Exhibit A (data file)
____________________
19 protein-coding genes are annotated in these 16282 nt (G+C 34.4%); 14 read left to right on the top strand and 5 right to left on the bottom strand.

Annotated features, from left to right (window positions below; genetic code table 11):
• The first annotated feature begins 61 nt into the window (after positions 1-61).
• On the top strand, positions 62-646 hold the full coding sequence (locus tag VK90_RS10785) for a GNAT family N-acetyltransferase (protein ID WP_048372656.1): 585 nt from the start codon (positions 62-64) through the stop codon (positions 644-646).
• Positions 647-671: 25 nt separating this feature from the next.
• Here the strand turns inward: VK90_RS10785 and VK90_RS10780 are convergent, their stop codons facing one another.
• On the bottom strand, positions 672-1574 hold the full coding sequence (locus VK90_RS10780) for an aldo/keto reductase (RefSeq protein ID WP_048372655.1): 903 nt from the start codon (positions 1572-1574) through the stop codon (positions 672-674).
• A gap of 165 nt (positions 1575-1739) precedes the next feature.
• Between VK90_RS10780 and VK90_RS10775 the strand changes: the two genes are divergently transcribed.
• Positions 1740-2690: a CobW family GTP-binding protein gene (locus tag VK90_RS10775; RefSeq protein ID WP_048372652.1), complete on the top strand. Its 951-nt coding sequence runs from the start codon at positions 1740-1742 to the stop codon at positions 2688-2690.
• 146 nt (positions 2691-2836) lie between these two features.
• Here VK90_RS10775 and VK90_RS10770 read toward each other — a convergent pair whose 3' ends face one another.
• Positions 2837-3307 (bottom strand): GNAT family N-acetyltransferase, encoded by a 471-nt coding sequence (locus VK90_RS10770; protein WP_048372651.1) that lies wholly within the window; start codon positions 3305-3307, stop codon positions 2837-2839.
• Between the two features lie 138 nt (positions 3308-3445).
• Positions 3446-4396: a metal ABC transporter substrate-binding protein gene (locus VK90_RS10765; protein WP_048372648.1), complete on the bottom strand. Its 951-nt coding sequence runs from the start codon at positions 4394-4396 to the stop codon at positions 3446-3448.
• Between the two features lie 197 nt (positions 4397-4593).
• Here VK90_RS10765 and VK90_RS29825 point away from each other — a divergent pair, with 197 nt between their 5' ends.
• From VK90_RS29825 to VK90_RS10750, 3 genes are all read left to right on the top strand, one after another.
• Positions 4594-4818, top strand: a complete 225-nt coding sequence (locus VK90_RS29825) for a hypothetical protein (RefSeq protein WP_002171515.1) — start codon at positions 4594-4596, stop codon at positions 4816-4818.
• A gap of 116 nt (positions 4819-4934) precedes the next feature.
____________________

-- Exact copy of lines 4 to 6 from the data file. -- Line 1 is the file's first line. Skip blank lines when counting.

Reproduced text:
• On the top strand, positions 62-646 hold the full coding sequence (locus tag VK90_RS10785) for a GNAT family N-acetyltransferase (protein ID WP_048372656.1): 585 nt from the start codon (positions 62-64) through the stop codon (positions 644-646).
• Positions 647-671: 25 nt separating this feature from the next.
• Here the strand turns inward: VK90_RS10785 and VK90_RS10780 are convergent, their stop codons facing one another.